Medivation Says No! to Sanofi’s $9.3 Billion Hostile Bid
By Mark Terry, BioSpace.com Breaking News Staff
On March 25 and April 3, Olivier Brandicourt, chief executive officer of Sanofi (SNY), discussed on the phone with David Hung, Medivation’s chief executive officer, a potential acquisition. Hung and the Medivation board told Brandicourt the company had “no interest in discussing a transaction.”
On April 15, Sanofi then outlined an official proposal in writing. Medivation did not respond.
In that proposal, Sanofi offered $52.50 per share, a 50 percent premium to Medivation’s average share price the two months prior to the offer. It was a nonbinding, all-cash offer.
Deciding that Medivation was ignoring the offer, Sanofi went public with it in an attempt to pressure the board and shareholders into considering the deal, which is where today’s announcement comes in.
“Over the past several years, we have established a world class oncology franchise and a unique, diversified and highly-promising late-stage development pipeline,” Hung said in a statement. Hung is also the company’s founder and president. “Further, we have a track record of delivering extraordinary value to our shareholders. Sanofi’s opportunistically-timed proposal, which comes during a period of significant market dislocation, and prior to several important near-term events for the company, is designed to seize for Sanofi value that rightly belongs to our stockholders. We believe the continued successful execution of our well-defined strategic plan will deliver greater value to Medivation stockholders than Sanofi’s substantially inadequate proposal.”
Medivation further outlines the areas where it feels the Sanofi offer comes up short. First, it feels the company is being undervalued. That’s a real possibility, given that Medivation’s prostate drug, Xtandi, with its marketing partner, Astellas Pharma (ALPMY) grew sales by 73 percent in the U.S. last year and 116 percent globally. It has at least two drugs in its oncology pipeline, pidilizumab to treat B-cell lymphoma and other blood cancers, and talazoparib for breast cancer. Recently the European Medicines Agency’s Committee for Medicinal Products for Human Use (CHMP) recommended that additional clinical data regarding Xtandi should be included in the European label—the upshot being that Xtandi will be marketed and labeled as showing it works better than rival drugs.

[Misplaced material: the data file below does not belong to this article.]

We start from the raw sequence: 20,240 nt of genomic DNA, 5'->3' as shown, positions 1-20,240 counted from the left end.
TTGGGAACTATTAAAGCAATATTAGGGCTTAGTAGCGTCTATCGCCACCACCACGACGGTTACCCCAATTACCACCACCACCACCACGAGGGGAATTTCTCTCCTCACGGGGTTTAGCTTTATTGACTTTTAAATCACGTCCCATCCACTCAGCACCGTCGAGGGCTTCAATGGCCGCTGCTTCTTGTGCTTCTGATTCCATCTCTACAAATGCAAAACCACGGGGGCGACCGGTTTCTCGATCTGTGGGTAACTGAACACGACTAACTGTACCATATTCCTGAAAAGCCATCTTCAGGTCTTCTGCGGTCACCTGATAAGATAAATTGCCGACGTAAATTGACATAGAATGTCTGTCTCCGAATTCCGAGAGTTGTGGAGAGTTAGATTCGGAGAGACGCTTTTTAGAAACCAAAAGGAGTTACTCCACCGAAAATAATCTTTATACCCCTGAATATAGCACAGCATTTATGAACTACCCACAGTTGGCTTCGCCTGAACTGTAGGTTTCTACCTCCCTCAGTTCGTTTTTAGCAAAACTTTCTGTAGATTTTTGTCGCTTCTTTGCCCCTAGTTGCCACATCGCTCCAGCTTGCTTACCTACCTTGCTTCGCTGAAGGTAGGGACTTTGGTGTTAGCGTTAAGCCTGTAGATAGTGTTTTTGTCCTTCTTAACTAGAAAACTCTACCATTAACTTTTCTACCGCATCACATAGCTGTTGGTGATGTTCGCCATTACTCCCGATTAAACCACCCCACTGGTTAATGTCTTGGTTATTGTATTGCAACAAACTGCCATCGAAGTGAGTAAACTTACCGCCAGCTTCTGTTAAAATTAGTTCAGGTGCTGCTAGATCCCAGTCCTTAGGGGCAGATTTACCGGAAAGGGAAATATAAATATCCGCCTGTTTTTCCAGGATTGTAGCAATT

The stock on Medivation can be a little harder to evaluate. Currently it’s trading for $56, higher than Sanofi’s bid. Only two months ago, on Feb. 8, shares traded for $27.32, less than half its current price. The company only turned a profit two years ago.
As Bloomberg writes, the company’s had its problems. It had an experimental drug for Alzheimer’s disease that failed in 2010, which resulted in a 67 percent drop in stock value and the layoff of 20 percent of its staff. The same drug also failed to be useful in treating Huntington’s disease, for which it had a partnership with Pfizer (PFE), which was terminated in 2012.
The company bought rights to several experimental compounds from the University of California in Los Angeles in 2005. One of those was Xtandi.
In 2011, the drug was so effective in a prostate cancer trial that it was stopped early and given to everybody in the trial. That, not surprisingly, caused the stock to double. As Geoffrey Porgers, an analyst at Leerink Partners, said at the time, investors now had to “realize this is a real company.”
Xtandi is projected to make $1.4 billion in 2020.
Porges told Bloomberg, “Investors and management will look for more, and other buyers will probably be willing to pay it. They’ve been spectacularly successful, but they’ve also been lucky as well. Investors realize that lightning isn’t likely to strike in the same place again.”
The company’s most recent statement would suggest it’s not interested in any merger, although that could simply be a negotiating posture, particularly with the stock currently running as high as it is.
The company’s sole asset isn’t Xtandi, even though Xtandi’s financial promise would be of interest to most companies in the oncology market. Talazoparib is another potential blockbuster, with top-line data from the Phase III EMBRACA trial in germline BRCA mutated advanced breast cancer expected in the first half of next year. Several additional trials are expected this year, including for prostate cancer, ovarian cancer and small cell lung cancer.
In defense of the board’s decision, Kim Blickenstaff, chairman of the board, said in a statement, “Medivation has a long history of producing superior growth and generating significant value for its shareholders. Since the launch of Xtandi, Medivation has achieved revenues of nearly $1 billion in just over three years. There are several exciting pipeline opportunities that will drive significant growth. The Board is determined to continue to aggressively focus on working for, and delivering value to, Medivation’s stockholders.”